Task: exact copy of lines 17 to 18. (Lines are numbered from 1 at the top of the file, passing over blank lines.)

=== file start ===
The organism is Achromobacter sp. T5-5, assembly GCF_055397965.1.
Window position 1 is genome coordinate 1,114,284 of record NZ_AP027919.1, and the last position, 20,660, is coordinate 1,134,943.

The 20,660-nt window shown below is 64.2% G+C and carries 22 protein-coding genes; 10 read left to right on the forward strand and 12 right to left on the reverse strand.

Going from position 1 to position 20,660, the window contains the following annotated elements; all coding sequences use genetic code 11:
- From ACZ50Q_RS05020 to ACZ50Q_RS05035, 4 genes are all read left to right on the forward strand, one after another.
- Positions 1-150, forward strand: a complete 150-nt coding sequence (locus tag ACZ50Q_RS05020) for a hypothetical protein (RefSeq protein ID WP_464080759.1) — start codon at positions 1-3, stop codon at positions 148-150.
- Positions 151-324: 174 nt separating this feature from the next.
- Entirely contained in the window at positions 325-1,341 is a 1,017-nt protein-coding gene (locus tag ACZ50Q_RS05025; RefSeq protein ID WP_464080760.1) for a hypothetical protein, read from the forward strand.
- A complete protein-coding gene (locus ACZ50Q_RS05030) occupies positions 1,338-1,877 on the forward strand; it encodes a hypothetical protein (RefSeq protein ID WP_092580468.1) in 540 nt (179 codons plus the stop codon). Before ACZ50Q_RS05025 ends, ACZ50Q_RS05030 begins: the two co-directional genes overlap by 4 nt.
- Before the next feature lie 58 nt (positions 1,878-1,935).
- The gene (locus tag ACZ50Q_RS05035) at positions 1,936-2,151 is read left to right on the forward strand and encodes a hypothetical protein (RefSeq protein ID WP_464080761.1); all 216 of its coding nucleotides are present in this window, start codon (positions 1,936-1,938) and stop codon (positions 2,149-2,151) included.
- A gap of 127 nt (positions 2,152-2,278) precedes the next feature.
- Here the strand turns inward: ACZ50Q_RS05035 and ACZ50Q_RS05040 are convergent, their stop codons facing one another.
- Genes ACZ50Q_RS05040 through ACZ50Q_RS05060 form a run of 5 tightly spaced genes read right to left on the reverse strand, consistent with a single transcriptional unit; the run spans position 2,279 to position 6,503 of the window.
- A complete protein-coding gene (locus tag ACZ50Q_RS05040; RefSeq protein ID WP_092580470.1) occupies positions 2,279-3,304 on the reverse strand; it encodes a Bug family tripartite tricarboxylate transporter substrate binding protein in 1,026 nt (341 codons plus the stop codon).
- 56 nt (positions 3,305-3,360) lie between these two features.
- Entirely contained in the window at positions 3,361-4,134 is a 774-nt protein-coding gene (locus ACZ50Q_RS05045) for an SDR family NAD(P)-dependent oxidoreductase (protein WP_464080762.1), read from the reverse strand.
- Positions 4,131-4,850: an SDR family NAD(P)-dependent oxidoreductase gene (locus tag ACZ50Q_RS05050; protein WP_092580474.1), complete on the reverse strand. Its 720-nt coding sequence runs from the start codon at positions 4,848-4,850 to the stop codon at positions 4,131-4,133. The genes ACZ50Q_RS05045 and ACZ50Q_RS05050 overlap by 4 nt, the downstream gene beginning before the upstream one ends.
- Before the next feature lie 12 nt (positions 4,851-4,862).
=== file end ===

- Entirely contained in the window at positions 3,361-4,134 is a 774-nt protein-coding gene (locus ACZ50Q_RS05045) for an SDR family NAD(P)-dependent oxidoreductase (protein WP_464080762.1), read from the reverse strand.
- Positions 4,131-4,850: an SDR family NAD(P)-dependent oxidoreductase gene (locus tag ACZ50Q_RS05050; protein WP_092580474.1), complete on the reverse strand. Its 720-nt coding sequence runs from the start codon at positions 4,848-4,850 to the stop codon at positions 4,131-4,133. The genes ACZ50Q_RS05045 and ACZ50Q_RS05050 overlap by 4 nt, the downstream gene beginning before the upstream one ends.